THE MINISTRY OF JAMES CAUGHEY IN SUNDERLAND AND GATESHEAD IN THE 1840s
Though little known in the church today, James Caughey was one of the most notable evangelists in the mid-nineteenth century. His campaigns in Britain in the 1840s saw over 20,000 people receive salvation. One of the many influenced by his ministry was the young William Booth who heard him speak in the Wesley Chapel in Nottingham in May 1846. Though he had already been converted, it was hearing Caughey preaching night after night which stirred up the desire within William Booth to become an evangelist and see souls saved. Booth later wrote about Caughey:
He was an extraordinary preacher, filling up his sermons with thrilling anecdotes and vivid illustrations, and for the straightforward declaration of scriptural truth and striking appeals to the conscience, I had up to that time never heard his equal; I do not know that I have since.
For three months we were expecting him, during which time remarkable stories of the wonderful results that had attended his ministry elsewhere were continually reaching us, and for months before he came meetings were held to pray for a blessing on his labors. his visit was consequently the constant topic of conversation, and everybody was on the tip-toe of expectation when he arrived.
The result answered the anticipation. There were such crowds and rushes to hear the Gospel as we had never dreamed of seeing. There were wonderful meetings, wonderful influences, and wonderful conversions. Multitudes were saved, many of whom became the most useful members of the society. All this had a powerful effect upon my young heart. The straightforward conversational way of putting the truth, and the common-sense method of pushing the people up to decision, and the corresponding results that followed, in the conversion and sanctification of hundreds of people, made an ineffaceable impression on my mind, filling me not only with confidence in the power and willingness of God to save all those that come unto him, but with an assurance of the absolute certainty with which soul-saving results may be calculated upon when proper means are used for their accomplishment.
I saw as clearly as if a revelation had been made to me from Heaven that success in spiritual work, as in natural operations, was to he accounted for, not on any mere abstract theory of Divine sovereignty, or favoritism, or accident, but on the employment of such methods as were dictated by common sense, the Holy Spirit, and the Word of God. Quoted in George Railton – Twenty-One Years’ Salvation Army, 1891, p8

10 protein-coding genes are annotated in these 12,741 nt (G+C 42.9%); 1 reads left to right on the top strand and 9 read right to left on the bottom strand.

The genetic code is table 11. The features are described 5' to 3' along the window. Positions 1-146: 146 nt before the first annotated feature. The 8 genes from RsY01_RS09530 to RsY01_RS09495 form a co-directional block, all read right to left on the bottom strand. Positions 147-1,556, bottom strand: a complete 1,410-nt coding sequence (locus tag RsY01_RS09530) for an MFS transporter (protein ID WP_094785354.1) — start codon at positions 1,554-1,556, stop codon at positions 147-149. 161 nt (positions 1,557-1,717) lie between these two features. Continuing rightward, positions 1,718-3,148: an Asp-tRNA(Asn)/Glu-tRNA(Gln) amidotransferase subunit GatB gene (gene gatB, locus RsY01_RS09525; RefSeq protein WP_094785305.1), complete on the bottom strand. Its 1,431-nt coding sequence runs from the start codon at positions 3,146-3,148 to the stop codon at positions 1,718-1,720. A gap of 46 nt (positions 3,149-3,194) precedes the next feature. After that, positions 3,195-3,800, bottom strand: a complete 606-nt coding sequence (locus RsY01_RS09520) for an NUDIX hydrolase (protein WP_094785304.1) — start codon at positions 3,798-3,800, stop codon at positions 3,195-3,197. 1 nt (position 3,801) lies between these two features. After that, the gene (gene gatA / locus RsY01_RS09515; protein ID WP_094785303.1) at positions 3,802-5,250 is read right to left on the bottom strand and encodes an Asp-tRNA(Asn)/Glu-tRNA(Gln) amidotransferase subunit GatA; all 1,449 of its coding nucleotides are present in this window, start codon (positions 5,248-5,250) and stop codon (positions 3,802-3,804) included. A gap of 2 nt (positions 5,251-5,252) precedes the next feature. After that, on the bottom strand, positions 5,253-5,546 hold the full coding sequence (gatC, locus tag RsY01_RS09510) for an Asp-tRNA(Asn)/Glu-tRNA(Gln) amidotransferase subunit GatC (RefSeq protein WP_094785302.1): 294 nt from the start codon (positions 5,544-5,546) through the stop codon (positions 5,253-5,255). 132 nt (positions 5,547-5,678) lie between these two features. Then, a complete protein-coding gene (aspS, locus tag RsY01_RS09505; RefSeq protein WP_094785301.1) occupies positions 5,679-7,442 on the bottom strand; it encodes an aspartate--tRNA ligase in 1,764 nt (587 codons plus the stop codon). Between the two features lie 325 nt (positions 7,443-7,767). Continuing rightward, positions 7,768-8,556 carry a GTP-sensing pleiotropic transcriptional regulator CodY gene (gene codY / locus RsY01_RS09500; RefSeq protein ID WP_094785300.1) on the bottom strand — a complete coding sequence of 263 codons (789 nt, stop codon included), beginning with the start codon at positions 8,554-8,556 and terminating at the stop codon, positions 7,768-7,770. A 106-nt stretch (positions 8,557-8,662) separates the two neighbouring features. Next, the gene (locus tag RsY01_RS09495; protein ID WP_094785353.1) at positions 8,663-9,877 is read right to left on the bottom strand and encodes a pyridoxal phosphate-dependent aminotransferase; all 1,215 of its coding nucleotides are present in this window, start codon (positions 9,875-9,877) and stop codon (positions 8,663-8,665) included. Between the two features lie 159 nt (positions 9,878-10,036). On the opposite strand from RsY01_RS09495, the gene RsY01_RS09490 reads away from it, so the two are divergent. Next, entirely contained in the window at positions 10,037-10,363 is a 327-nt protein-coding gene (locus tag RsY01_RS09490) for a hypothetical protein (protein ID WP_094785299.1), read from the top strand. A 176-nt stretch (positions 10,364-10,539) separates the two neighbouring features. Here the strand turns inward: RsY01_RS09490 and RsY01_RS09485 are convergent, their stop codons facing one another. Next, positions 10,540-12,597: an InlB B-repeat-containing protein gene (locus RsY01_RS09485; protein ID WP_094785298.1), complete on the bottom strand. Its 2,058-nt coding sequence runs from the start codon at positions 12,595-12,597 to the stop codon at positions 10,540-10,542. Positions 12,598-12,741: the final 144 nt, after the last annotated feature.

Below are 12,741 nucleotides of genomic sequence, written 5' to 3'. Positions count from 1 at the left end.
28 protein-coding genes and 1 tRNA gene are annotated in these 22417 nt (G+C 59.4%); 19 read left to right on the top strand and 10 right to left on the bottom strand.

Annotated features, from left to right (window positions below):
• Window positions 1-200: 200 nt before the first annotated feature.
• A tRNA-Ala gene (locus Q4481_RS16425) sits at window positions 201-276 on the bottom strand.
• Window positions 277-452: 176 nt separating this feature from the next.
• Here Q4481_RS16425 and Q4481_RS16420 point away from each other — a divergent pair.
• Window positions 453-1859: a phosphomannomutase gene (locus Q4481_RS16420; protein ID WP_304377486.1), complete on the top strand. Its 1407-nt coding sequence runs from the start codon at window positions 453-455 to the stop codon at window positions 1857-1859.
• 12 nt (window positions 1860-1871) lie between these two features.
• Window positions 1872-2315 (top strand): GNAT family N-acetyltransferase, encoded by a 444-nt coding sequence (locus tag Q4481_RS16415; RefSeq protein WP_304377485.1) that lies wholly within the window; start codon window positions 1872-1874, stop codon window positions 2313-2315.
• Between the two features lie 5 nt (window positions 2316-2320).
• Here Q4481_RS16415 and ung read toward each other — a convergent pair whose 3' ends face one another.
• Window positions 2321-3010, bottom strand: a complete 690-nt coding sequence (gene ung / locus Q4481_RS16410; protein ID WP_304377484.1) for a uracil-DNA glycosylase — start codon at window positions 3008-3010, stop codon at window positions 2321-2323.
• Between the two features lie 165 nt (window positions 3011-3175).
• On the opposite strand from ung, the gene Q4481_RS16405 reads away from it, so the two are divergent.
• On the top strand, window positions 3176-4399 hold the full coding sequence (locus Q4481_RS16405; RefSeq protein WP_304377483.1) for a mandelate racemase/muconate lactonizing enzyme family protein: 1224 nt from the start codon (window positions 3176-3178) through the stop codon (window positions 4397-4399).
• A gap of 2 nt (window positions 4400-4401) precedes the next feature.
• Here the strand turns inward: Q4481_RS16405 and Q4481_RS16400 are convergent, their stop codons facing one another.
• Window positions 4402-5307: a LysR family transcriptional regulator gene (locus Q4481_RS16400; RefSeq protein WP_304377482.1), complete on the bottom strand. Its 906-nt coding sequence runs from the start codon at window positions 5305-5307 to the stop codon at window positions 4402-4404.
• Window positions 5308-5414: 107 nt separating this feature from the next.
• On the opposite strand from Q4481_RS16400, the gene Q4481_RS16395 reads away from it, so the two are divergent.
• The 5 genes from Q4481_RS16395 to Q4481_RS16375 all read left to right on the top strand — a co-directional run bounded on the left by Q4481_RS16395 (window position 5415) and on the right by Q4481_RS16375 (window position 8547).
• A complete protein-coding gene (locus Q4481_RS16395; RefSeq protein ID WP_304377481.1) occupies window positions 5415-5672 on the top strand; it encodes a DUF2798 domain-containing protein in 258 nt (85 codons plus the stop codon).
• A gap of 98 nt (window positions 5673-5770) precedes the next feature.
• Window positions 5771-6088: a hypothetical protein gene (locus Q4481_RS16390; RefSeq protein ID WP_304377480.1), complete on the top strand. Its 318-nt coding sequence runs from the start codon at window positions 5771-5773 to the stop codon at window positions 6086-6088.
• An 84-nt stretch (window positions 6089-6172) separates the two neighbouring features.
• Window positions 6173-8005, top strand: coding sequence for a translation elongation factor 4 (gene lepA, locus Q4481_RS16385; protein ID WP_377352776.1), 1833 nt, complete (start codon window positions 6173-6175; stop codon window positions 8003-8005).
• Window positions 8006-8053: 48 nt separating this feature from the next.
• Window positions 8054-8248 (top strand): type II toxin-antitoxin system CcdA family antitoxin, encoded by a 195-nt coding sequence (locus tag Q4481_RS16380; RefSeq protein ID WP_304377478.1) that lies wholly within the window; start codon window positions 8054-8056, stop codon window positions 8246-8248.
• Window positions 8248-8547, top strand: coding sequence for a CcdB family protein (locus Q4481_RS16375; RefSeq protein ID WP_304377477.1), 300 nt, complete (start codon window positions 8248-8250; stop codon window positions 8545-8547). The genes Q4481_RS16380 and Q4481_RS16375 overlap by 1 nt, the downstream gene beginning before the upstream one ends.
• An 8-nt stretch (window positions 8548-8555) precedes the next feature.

Caughey believed that God was calling him to visit England, but he didn’t go until he knew he had received the anointing he required. He spent several days seeking God, praying on his face in a field near Baltimore, until the fire of the Holy Spirit fell on him, and he leapt to his feet crying “I can go now!”.
In August 1846 Caughey came to the North-East where he ministered for six weeks, primarily in Sunderland, but also in South Shields and Gateshead. In the course of his ministry in the region, over 800 people were converted, and over 250 were sanctified (Caughey was a strong believer in Entire Sanctification).
Reports in the Sunderland and Durham County Herald speak of overflowing congregations listening with deep attention to his animated and impressive discourses. So deep an impression did his ministry make that when he came to leave he was presented with a petition signed by 800 people asking him to come back to Sunderland. His final meeting in Sunderland drew over 3000 people to Sans Street Chapel – in fact so many turned up that several hundred were stuck outside the building.
Though it is geographically outside the area covered by this site, the following account from a Nottingham newspaper gives something of the flavour of Caughey’s meetings: